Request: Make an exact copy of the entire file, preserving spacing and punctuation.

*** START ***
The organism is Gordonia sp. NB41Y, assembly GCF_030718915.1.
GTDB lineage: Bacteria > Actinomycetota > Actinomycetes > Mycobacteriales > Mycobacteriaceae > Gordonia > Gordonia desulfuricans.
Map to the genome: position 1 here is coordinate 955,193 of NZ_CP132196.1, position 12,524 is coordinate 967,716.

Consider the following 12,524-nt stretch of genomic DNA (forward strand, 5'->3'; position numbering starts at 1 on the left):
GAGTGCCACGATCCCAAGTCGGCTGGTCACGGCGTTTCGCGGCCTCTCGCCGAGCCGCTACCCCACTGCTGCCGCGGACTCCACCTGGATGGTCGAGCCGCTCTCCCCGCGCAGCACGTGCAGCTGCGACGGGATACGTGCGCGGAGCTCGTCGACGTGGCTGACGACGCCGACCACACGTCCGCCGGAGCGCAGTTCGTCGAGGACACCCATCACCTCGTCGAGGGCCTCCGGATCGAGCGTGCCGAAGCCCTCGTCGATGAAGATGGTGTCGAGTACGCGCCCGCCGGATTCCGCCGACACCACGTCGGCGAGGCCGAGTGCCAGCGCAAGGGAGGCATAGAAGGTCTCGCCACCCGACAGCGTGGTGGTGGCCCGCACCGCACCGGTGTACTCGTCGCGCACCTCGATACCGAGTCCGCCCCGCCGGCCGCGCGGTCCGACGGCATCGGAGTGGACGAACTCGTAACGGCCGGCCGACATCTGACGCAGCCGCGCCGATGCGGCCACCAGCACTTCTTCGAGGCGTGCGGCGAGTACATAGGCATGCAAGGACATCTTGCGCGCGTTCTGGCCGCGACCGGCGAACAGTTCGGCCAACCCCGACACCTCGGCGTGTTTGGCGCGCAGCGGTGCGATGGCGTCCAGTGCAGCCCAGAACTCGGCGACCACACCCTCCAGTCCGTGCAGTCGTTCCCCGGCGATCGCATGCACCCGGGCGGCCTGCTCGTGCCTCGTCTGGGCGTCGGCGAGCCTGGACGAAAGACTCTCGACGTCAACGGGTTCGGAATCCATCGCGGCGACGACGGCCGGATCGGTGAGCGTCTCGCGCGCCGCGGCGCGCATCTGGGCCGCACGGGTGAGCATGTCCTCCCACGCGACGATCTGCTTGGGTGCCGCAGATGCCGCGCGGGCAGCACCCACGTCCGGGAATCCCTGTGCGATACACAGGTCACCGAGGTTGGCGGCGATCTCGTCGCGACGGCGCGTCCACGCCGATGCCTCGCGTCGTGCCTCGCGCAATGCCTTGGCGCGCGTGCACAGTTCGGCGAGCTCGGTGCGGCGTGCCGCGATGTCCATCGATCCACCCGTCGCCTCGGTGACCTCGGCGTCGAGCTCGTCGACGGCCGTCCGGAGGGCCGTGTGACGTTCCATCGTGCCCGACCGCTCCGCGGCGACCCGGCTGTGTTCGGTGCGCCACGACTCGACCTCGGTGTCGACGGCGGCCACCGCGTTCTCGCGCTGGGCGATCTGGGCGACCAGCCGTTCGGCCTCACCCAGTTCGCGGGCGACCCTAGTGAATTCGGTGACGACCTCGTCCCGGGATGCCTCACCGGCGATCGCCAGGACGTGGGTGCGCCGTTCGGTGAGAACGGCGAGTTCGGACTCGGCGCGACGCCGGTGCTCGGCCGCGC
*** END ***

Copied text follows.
The organism is Gordonia sp. NB41Y, assembly GCF_030718915.1.
GTDB lineage: Bacteria > Actinomycetota > Actinomycetes > Mycobacteriales > Mycobacteriaceae > Gordonia > Gordonia desulfuricans.
Map to the genome: position 1 here is coordinate 955,193 of NZ_CP132196.1, position 12,524 is coordinate 967,716.

Consider the following 12,524-nt stretch of genomic DNA (forward strand, 5'->3'; position numbering starts at 1 on the left):
GAGTGCCACGATCCCAAGTCGGCTGGTCACGGCGTTTCGCGGCCTCTCGCCGAGCCGCTACCCCACTGCTGCCGCGGACTCCACCTGGATGGTCGAGCCGCTCTCCCCGCGCAGCACGTGCAGCTGCGACGGGATACGTGCGCGGAGCTCGTCGACGTGGCTGACGACGCCGACCACACGTCCGCCGGAGCGCAGTTCGTCGAGGACACCCATCACCTCGTCGAGGGCCTCCGGATCGAGCGTGCCGAAGCCCTCGTCGATGAAGATGGTGTCGAGTACGCGCCCGCCGGATTCCGCCGACACCACGTCGGCGAGGCCGAGTGCCAGCGCAAGGGAGGCATAGAAGGTCTCGCCACCCGACAGCGTGGTGGTGGCCCGCACCGCACCGGTGTACTCGTCGCGCACCTCGATACCGAGTCCGCCCCGCCGGCCGCGCGGTCCGACGGCATCGGAGTGGACGAACTCGTAACGGCCGGCCGACATCTGACGCAGCCGCGCCGATGCGGCCACCAGCACTTCTTCGAGGCGTGCGGCGAGTACATAGGCATGCAAGGACATCTTGCGCGCGTTCTGGCCGCGACCGGCGAACAGTTCGGCCAACCCCGACACCTCGGCGTGTTTGGCGCGCAGCGGTGCGATGGCGTCCAGTGCAGCCCAGAACTCGGCGACCACACCCTCCAGTCCGTGCAGTCGTTCCCCGGCGATCGCATGCACCCGGGCGGCCTGCTCGTGCCTCGTCTGGGCGTCGGCGAGCCTGGACGAAAGACTCTCGACGTCAACGGGTTCGGAATCCATCGCGGCGACGACGGCCGGATCGGTGAGCGTCTCGCGCGCCGCGGCGCGCATCTGGGCCGCACGGGTGAGCATGTCCTCCCACGCGACGATCTGCTTGGGTGCCGCAGATGCCGCGCGGGCAGCACCCACGTCCGGGAATCCCTGTGCGATACACAGGTCACCGAGGTTGGCGGCGATCTCGTCGCGACGGCGCGTCCACGCCGATGCCTCGCGTCGTGCCTCGCGCAATGCCTTGGCGCGCGTGCACAGTTCGGCGAGCTCGGTGCGGCGTGCCGCGATGTCCATCGATCCACCCGTCGCCTCGGTGACCTCGGCGTCGAGCTCGTCGACGGCCGTCCGGAGGGCCGTGTGACGTTCCATCGTGCCCGACCGCTCCGCGGCGACCCGGCTGTGTTCGGTGCGCCACGACTCGACCTCGGTGTCGACGGCGGCCACCGCGTTCTCGCGCTGGGCGATCTGGGCGACCAGCCGTTCGGCCTCACCCAGTTCGCGGGCGACCCTAGTGAATTCGGTGACGACCTCGTCCCGGGATGCCTCACCGGCGATCGCCAGGACGTGGGTGCGCCGTTCGGTGAGAACGGCGAGTTCGGACTCGGCGCGACGCCGGTGCTCGGCCGCGC